The high-mispricing portfolio (incongruent) has a significant outperformance compared to the low-mispricing portfolio (congruent). In fact, the EM Long Value/Short Growth congruent portfolio has a negative return from 1974-2015 — remember this is a long value and short growth portfolio with negative returns. In Table 2 of the paper, we show that the 4-factor alpha on the congruent portfolio is an insignificant negative 0.17% per month, while the 4-factor alpha on the incongruent portfolio is a positive and significant 0.97% per month (~11.64% per year).
Please See Tables 2 and 3 of the paper for all the alpha loadings and the full details on the tests.
So it appears that mispricing hypothesis may have some legs to stand on; however, there are some additional tests we run.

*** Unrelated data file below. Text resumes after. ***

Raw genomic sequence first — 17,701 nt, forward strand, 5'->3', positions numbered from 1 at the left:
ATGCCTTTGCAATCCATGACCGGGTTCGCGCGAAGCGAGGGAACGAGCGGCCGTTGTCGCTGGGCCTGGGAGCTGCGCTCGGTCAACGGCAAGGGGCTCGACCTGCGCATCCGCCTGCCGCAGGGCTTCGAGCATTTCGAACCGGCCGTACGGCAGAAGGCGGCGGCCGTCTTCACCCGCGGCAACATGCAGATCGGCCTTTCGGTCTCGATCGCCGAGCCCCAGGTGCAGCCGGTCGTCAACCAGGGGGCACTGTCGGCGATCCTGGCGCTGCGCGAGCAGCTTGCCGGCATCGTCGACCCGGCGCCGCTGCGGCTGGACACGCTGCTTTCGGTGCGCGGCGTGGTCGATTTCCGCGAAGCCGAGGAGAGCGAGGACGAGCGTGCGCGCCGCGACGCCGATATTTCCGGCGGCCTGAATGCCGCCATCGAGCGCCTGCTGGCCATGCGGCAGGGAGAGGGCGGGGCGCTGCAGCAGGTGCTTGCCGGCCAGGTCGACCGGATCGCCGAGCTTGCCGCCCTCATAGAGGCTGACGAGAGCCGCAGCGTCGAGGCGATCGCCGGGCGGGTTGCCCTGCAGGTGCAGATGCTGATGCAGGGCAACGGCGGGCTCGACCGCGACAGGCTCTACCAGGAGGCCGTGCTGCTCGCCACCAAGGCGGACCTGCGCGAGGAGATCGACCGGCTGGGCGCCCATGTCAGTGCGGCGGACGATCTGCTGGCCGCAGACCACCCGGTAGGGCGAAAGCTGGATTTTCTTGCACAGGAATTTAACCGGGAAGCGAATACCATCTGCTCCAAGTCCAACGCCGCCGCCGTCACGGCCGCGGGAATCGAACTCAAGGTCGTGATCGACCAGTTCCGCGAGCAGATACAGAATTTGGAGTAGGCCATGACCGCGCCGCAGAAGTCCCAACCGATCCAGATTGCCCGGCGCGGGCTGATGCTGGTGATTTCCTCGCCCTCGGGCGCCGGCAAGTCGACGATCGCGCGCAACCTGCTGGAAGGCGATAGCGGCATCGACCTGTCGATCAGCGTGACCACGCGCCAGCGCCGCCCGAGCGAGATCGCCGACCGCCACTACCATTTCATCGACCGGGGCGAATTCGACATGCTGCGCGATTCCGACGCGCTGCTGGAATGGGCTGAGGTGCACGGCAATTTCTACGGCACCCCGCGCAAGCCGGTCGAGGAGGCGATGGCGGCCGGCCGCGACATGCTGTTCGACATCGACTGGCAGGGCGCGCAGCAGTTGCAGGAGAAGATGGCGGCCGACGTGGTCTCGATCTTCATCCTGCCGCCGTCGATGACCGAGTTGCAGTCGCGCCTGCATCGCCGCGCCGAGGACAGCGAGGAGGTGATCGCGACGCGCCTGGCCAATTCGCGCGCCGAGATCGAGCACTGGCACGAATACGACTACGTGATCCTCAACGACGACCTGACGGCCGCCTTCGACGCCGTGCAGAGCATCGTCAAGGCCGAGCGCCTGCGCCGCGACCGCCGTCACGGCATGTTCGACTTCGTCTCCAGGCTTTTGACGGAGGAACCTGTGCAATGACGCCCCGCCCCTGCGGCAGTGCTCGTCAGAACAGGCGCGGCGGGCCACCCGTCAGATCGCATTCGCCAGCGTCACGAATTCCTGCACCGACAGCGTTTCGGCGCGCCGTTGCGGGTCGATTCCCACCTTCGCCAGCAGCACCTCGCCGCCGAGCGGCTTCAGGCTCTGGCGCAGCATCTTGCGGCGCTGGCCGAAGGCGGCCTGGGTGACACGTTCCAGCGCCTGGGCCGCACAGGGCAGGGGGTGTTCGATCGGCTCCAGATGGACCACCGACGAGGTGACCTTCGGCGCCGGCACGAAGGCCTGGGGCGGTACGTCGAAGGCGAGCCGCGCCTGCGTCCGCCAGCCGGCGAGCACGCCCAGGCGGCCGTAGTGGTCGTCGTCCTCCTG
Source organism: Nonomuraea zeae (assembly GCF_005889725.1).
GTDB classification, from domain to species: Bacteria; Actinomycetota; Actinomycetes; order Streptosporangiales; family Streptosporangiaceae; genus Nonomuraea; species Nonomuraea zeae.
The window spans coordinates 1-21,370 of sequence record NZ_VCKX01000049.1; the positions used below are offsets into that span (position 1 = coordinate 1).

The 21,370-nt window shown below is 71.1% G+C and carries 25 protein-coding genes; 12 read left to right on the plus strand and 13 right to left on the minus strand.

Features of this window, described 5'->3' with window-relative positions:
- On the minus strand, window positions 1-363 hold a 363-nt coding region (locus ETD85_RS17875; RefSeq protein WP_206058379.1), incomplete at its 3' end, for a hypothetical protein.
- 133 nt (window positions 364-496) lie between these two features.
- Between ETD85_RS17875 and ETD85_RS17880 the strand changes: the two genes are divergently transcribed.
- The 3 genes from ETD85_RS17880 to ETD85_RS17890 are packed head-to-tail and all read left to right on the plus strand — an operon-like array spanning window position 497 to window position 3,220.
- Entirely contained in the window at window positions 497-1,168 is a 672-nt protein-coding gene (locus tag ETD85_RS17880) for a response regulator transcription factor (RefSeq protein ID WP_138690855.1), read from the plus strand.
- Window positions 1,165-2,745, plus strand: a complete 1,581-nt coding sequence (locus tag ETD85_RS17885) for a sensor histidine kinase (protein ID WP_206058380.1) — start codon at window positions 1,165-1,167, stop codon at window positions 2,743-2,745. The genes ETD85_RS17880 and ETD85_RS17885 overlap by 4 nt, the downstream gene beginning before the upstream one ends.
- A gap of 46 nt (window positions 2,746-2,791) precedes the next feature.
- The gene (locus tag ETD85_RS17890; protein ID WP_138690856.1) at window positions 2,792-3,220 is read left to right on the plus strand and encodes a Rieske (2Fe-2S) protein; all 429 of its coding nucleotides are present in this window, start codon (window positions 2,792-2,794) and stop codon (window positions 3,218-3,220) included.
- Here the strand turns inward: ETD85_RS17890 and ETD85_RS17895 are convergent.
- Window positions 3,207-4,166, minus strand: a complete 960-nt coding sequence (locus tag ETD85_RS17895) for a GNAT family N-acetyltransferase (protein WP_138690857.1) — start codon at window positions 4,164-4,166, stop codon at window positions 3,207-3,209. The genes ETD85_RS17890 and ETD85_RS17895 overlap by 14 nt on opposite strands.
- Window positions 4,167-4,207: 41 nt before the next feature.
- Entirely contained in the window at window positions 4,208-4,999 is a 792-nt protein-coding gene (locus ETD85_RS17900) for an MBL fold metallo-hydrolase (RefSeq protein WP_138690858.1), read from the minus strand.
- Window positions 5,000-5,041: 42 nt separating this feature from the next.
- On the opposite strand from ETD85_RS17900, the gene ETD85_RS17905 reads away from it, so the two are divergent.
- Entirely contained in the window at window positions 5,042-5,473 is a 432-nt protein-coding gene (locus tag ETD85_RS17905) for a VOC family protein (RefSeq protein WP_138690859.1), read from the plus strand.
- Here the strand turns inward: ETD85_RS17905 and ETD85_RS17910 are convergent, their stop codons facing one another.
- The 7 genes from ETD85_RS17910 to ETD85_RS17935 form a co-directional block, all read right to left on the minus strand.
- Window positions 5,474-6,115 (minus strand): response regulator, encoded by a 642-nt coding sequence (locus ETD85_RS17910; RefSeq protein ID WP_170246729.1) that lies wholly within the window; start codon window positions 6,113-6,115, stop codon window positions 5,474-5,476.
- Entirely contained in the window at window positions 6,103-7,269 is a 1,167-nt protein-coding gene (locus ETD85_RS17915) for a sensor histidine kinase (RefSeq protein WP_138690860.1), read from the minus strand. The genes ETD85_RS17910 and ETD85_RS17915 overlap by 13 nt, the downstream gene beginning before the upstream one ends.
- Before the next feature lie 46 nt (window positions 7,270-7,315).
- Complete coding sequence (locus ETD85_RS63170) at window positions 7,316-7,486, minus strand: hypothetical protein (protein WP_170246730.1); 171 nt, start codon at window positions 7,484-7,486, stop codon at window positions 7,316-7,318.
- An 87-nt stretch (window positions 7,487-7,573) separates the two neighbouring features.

Test 1: Earnings Announcements
If mispricing is driving the EM value effect, we should see higher earnings announcement returns when expectation errors are high (value firms with high expected fundamental value) than when they are low (glamour firms with low expeced fundamental values). Furthermore, we should see a positive spread in forecast errors and forecast revisions across high and low expectation errors firms, controlling for valuation (i.e., EM quintile). The results to our test are shown below (Table 4 in the paper):
The results in Table 4 also support the mispricing hypothesis:
- Panel A: Using Earning Announcement returns, there are higher long/short returns to the high-mispricing portfolio relative to the low-mispricing portfolio.